Inhibition of CXCR4
BCR-ABL1 specifically inhibits CXCR4, the receptor for SDF1 (CXCL12). This is a chemokine produced by stromal cells that mediates the chemotaxis of CD34+ progenitor cells, thus playing a critical role in their homing to the bone marrow microenvironment.14 Imatinib restores CXCR4 expression, which promotes the migration of CML cells to the bone marrow stroma.15 This is associated with G0-G1 cell cycle arrest, inhibition of their proliferation and enhanced survival in a quiescent state, a phenotype attributed to the refractoriness of primitive CML cells to TKI therapy. Therefore, pharmacological inhibition of CXCR4 might be expected to reverse this mechanism of primary resistance, a phenomenon indeed seen with pler-ixafor (previously AMD3100), a CXCR4 antagonist. If these in vitro findings are successfully translated into clinical practice by combining inhibitors of CXCR4 with TKIs, the treatment of CML could be greatly improved.
Inhibition of Hedgehog (Hh) signaling
The Hh pathway is very important both in embryonic development and in adult cells, as it is involved in chromatin remodeling, cell cycle control, and apoptosis.16 Expression of the Hh effectors Gli-1 and, in particular, Gli-2, are significantly increased in both chronic and accelerated phase CML progenitors.17 A Novartis compound (LDE225) has been used to inhibit this pathway in in vitro assays. In combination with nilotinib, it significantly reduced the clonogenic potential of primitive CML LTC-ICs, but not of normal LTC-ICs.18 This compound is now making its way into a clinical trial.
IL1 receptor accessory protein
IL1-RAP is a membrane marker which is up-regulated in very primitive (CD34+CD38−) CML cells, with negligible expression in their normal counterparts.19 This is an important observation because it is the first example of a surface marker that can distinguish BCR-ABL1-negative from BCR-ABL1-positive cells. Thus the production of antibodies that can target IL1RAP and selectively kill CML Ph+ cells may be of clinical value. In practice, the specially derived polyclonal KMP1 antibody is cytotoxic, and can bind to and kill primitive CD34+CD38− CML cells, but spares the corresponding normal bone marrow cells.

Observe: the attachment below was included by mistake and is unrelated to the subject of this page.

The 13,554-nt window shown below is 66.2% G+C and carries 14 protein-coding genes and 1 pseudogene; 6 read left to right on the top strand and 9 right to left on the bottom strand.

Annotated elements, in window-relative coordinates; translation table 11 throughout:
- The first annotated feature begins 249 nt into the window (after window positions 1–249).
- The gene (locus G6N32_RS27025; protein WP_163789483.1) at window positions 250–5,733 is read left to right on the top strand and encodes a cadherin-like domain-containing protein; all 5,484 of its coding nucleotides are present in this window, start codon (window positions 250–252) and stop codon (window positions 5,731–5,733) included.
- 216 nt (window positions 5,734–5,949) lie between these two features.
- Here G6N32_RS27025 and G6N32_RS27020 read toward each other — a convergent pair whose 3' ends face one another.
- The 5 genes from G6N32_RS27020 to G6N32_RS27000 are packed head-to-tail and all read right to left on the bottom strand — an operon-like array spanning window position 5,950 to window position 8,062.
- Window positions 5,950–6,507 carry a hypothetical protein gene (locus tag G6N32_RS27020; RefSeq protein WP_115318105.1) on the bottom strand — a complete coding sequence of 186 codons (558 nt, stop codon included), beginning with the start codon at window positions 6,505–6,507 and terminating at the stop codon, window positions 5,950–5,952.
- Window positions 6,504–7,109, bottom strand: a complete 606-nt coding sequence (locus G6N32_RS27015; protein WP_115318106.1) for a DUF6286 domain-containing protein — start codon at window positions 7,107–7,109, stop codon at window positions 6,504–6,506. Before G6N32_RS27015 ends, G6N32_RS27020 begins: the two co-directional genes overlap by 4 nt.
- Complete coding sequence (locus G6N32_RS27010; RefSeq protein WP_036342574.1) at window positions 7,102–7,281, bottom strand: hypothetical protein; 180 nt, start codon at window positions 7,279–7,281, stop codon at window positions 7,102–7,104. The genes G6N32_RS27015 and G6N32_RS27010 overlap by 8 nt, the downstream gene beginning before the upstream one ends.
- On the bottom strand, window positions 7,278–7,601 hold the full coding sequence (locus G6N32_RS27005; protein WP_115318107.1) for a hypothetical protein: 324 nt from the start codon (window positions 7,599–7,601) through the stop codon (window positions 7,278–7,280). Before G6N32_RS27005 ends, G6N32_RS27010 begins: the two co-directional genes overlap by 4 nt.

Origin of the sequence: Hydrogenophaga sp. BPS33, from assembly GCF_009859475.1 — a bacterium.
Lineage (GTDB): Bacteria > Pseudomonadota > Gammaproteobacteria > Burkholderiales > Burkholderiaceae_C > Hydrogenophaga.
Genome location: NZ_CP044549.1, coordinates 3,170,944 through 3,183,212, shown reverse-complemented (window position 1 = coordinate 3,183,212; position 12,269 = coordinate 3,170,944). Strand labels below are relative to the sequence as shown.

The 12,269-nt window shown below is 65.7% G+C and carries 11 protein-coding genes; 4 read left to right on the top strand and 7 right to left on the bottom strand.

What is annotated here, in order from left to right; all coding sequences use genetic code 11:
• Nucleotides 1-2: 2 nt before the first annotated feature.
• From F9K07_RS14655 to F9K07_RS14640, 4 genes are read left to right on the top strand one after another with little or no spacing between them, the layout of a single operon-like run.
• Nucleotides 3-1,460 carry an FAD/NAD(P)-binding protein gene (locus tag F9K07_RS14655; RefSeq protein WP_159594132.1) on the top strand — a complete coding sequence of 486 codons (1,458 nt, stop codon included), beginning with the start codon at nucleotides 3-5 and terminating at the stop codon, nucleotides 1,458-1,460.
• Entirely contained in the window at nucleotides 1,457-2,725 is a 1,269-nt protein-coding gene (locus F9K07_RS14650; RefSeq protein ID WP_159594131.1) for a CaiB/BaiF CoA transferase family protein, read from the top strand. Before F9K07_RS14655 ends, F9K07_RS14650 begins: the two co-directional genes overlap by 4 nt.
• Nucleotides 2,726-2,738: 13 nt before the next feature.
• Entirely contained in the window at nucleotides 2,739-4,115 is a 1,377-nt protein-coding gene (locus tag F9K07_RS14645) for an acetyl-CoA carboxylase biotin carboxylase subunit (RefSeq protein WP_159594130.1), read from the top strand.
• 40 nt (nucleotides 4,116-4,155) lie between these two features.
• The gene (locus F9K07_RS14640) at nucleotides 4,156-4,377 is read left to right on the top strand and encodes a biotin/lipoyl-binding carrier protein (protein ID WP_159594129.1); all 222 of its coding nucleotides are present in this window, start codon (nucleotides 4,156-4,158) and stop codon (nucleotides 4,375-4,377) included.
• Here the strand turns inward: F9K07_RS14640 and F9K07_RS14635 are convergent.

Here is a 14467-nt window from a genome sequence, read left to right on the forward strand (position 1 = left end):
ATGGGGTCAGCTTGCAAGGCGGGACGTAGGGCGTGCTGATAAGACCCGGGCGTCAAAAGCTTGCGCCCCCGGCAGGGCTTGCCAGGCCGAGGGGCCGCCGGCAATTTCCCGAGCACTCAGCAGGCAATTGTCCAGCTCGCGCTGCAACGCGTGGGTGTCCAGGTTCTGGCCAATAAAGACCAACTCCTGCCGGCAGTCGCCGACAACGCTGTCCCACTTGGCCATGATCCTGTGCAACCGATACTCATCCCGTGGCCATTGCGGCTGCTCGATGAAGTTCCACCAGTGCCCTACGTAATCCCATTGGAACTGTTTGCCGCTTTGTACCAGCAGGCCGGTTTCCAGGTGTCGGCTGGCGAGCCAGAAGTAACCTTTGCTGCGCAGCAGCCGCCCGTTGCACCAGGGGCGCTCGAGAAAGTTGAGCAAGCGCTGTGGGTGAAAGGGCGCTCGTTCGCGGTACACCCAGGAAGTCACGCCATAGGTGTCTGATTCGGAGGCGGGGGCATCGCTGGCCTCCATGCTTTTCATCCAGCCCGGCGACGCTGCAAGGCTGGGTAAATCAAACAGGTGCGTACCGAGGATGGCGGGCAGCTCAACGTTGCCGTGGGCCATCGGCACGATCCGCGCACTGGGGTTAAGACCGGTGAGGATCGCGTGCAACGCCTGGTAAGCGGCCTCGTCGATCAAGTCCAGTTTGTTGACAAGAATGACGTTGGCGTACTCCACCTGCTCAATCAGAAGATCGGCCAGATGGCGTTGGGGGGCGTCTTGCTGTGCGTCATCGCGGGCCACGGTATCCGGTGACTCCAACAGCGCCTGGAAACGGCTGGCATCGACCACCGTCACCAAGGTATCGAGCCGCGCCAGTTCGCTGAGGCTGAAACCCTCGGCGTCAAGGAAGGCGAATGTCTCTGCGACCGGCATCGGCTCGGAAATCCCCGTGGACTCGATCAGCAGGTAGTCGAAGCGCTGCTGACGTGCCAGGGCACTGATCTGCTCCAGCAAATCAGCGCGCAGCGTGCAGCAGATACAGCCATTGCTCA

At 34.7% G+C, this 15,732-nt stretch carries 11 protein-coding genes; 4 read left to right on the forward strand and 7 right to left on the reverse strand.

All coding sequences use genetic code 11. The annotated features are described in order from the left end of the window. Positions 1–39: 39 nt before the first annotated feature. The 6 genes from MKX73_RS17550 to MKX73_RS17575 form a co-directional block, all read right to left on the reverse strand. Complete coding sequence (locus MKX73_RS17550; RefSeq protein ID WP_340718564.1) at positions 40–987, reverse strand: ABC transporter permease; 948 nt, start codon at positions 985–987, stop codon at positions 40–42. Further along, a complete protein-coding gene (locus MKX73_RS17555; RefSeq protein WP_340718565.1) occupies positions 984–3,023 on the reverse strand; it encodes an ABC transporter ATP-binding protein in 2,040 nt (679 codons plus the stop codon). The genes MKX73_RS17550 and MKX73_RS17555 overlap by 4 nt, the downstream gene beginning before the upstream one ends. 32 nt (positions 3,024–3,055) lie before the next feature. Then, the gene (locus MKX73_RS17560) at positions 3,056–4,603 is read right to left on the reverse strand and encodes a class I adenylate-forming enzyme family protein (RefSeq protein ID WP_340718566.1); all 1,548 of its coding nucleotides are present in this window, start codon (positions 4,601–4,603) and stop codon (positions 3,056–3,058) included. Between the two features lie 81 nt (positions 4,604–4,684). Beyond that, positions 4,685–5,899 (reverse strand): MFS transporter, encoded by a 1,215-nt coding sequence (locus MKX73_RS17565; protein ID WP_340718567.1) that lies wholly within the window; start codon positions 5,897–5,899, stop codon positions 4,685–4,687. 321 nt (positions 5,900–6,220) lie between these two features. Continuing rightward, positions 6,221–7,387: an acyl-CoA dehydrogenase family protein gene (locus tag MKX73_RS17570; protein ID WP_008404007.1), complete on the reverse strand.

New drugs in development
The T315I BCR-ABL1-mutant protein is highly resistant to imatinib, dasatinib, nilotinib and bosutinib, and remains a big concern for clinicians. Among the new TKIs in development that may be active against the T315I, ponatinib (ariad, previously AP24534) and DCC-2036 (deciphera) are of interest, as they represent the prototypes of a novel approach to kinase inhibition. Ponatinib is considered a pan-BCR-ABL1 inhibitor which potently inhibits the T315I mutant and overcomes mutation-based resistance.20,21 This agent is currently part of clinical trials in major centers worldwide. Another possible target in clinical development is the angiopoietin 1 receptor Tie 2. The deciphera compound (DCC-2036)22 is a very good candidate to inhibit the Tie 2 receptor.
It has been suggested by some, perhaps mischievously, that the problems of CML are now essentially solved and it is time to move to other fields. TKIs are not perfect, and we have to predict and devise strategies for managing the minority of patients who will respond poorly. There is still much work to be done; work that should benefit patients unfortunate enough to have CML in the future and, hopefully, also other patients whose management may be based on principles derived from pioneering work in CML research.
Angelo Michele Carella has been working in the clinical research of chronic myeloid leukemia since 1989. He is Director of the Hematology Division at the IRCCS Azienda Ospedaliera Universitaria San Martino - IST, Genoa, Italy. John Goldman has been working in biology and clinical research of chronic myeloid leukemia for the last three decades. He is editor and guest editor of several books. Giovanni Martinelli has been involved in research dealing with new drug development in chronic myeloid leukemia. He is Associate Professor of the Hematology Institute “L. A. Seragnoli”, Bologna, Italy. Junia V. Melo has been working on the molecular biology of chronic myeloid leukemia for over 20 years. She is a Professor of Haematology at the University of Adelaide, Head of Leukaemia Research at the Dept. of Haematology, Centre for Cancer Biology, Adelaide, Australia, and a Senior Research Investigator at Imperial College London, UK. Danilo Perrotti has been involved in research dealing with normal and malignant hematology since 1993. His interests have been focused for the past fifteen years on understanding the molecular biology of chronic myelogenous leukemia. He is currently a Scholar of the Leukemia and Lymphoma Society.
Financial and other disclosures provided by the author using the ICMJE (www.icmje.org) Uniform Format for Disclosure of Competing Interests are available with the full text of this paper at www.haematologica.org.
- Copyright© Ferrata Storti Foundation